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Connie Vandermay/FOCUS Bob Sim is beginning a new stage in his life as a motivational speaker. He became paralyzed from the chest down after a 2010 motorcycle accident, and now welcomes the opportunity to share what he has learned about living through life's difficult times.

The power of positive thinking; Paralyzed Perham man hopes to be an inspiration to others

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The power of positive thinking; Paralyzed Perham man hopes to be an inspiration to others
Perham Minnesota 222 2nd Avenue SE 56573

"The only thing that handicaps people is a bad attitude," according to Bob Sim. "It's truly what I believe now."

That means a lot coming from Sim, as the Perham man has been constrained to a wheelchair since 2010, when a motorcycle accident left him paralyzed from the chest down.

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Sim, now a quadriplegic, has limited movement in his shoulders and arms.

Shortly after his accident, when he realized the true extent of his condition, Sim started telling people he was going to be a motivational speaker.

"I figured I have a story to tell now," he said in a recent interview.

And now today, almost three years later, he's begun his journey toward motivating others.

Sim's story begins the day after his 51st birthday, on April 11, 2010. Thirty miles outside of Menahga, he was nearing the end of a day-long motorcycle ride when he drove straight through a curve.

The motorcycle hit the ditch, the front tire jammed in the melting spring snow, and the bike stayed upright while Sim flew over the handlebars, crashing headfirst into an underground cement cable marker.

His helmet cracked upon impact, and he suffered a depressed skull fracture in his forehead. His spinal cord snapped in two places and the organs in his abdominal area were damaged.

"I'm lucky to be alive," he says today.

Sim was transported by helicopter to North Memorial Health Care, a level one trauma center in Robbinsdale, Minn., where he spent six weeks in a medical-induced coma while undergoing four reconstructive surgeries.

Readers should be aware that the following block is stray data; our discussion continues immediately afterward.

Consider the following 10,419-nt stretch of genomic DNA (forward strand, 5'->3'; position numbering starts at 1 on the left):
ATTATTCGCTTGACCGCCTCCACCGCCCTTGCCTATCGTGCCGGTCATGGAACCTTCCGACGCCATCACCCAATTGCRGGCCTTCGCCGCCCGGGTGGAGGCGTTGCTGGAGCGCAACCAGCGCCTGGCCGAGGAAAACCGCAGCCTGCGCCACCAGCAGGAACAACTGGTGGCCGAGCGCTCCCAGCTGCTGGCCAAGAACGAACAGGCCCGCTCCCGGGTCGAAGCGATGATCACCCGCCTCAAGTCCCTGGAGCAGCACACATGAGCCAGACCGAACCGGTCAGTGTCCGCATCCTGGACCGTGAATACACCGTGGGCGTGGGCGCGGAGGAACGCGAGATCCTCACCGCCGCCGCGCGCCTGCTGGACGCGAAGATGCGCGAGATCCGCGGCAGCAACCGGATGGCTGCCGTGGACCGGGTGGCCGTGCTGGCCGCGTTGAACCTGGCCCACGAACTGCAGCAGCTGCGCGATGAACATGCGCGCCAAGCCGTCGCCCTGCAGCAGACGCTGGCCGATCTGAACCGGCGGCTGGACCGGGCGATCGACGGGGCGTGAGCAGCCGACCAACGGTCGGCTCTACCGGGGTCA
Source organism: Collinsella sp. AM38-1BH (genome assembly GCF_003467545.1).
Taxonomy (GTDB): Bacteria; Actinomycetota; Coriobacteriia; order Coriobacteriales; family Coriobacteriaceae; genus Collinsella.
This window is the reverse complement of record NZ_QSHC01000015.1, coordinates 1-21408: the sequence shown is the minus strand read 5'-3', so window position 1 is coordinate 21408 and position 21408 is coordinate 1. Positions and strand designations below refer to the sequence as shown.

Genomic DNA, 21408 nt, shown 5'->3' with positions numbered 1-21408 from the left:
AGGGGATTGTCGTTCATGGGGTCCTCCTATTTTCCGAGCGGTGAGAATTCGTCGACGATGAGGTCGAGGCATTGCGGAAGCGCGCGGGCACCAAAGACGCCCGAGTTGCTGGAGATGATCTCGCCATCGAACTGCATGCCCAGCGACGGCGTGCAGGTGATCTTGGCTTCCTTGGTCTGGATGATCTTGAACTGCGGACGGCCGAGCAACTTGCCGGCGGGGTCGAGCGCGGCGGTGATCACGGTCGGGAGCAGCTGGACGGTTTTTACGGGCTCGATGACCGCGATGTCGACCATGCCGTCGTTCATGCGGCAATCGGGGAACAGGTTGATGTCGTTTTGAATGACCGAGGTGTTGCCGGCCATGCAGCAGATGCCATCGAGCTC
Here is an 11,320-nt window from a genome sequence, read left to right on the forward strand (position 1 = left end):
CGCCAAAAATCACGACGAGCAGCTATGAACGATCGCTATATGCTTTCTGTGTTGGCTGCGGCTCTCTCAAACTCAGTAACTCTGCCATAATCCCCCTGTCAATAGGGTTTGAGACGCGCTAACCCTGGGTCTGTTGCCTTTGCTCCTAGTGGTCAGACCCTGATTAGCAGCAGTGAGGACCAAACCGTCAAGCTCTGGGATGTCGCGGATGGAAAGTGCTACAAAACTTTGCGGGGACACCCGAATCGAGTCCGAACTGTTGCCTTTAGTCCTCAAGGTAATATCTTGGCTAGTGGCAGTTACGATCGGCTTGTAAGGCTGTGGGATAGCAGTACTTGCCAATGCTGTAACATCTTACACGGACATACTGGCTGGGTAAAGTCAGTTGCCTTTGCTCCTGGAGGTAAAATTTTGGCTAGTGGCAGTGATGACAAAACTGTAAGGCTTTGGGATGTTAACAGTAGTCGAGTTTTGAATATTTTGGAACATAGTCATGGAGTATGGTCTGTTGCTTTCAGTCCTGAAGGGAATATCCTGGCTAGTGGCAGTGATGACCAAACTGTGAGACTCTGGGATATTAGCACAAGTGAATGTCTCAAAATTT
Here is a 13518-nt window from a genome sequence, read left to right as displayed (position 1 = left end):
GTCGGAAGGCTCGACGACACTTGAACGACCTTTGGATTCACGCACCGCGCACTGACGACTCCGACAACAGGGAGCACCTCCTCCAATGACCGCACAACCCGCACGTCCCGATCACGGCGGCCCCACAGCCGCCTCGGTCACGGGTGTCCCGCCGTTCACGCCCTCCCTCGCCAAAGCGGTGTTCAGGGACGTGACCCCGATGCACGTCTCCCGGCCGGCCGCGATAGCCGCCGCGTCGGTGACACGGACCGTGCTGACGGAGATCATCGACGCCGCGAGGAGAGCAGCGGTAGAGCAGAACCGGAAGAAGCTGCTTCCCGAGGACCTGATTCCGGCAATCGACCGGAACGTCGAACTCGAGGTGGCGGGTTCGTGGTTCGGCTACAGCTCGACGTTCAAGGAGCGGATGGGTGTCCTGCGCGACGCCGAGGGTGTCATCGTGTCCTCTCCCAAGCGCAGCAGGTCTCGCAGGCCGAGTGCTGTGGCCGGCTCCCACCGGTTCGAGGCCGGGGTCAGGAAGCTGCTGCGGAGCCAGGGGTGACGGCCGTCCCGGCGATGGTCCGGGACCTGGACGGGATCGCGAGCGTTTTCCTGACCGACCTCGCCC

He was then transferred to Bethesda Hospital in Bloomington, Minn. to begin a rehabilitation program - the start of a long road back to Perham, where his wife Kathy and son Christopher (then in high school) lived. He also has a married daughter named Cassandra who no longer lived in the area.

At Bethesda, Sim began communicating with his family again, and recalls how much of an inspiration his older sister was.

"She helped me see the light, as far as how to take things in. She put it in perspective so I wasn't thinking 'Why me?'" Sim said.

By talking to family, Sim experienced an attitude shift. It was exactly what he needed to stay positive through the months ahead.

Sim's road home included a short stay at Sanford Health in Fargo, where he began more intense physical and occupational therapy. And a longer stay at Frazee Living Center while he waited to improve enough so that his trachea could be removed.

At the beginning of 2012, Sim was transferred to Perham Living, which, to this day, is where he is - and where he wants to be.

Sim is a very active resident of Perham Living. He helps the nurses in a new employee training class called Person First, and he's on the community council and resident council, positions he said have "given me opportunity to be a voice for residents."

And though Sim is probably the youngest Perham Living resident, he said, "For me, it's not so bad at all."

"Since I don't like to play Bingo, but I have a big mouth, they let me call Bingo," he said with a laugh.

He also spends time each day playing with the new residential dog, Duke.

Sim is also active outside the Perham Living community.

A couple months ago, he began working with Freedom Resource Center, a Fargo-based disability rights organization that serves people of any age, with any disability. The group has connected Sim with various motivational speaking opportunities.

For example, he was a source of inspiration for a couple feeling down because of financially hard times. He also spoke to a young quadriplegic man in Fargo who no longer wanted to work through his rehabilitation program.

In both these incidents, just through talking and sharing his own personal experiences, Sim saw attitudes change in the others.

"There's a lot of things you don't need in this life and you can still be happy," Sim explained. That's his message, simple and clear.

Sim also shared his message before the Perham Rotary recently, and, alongside his wife Kathy, shared his story at St. Henry's Catholic Church.

"With a positive attitude, I believe all these opportunities have come my way," Sim said.

"I'm available to talk to singles, groups, it makes no difference," he said. "Anyone who thinks they need a lift."

Those interested in having Sim speak should call Perham Living at 347-1800 and talk to Sue Sailer.

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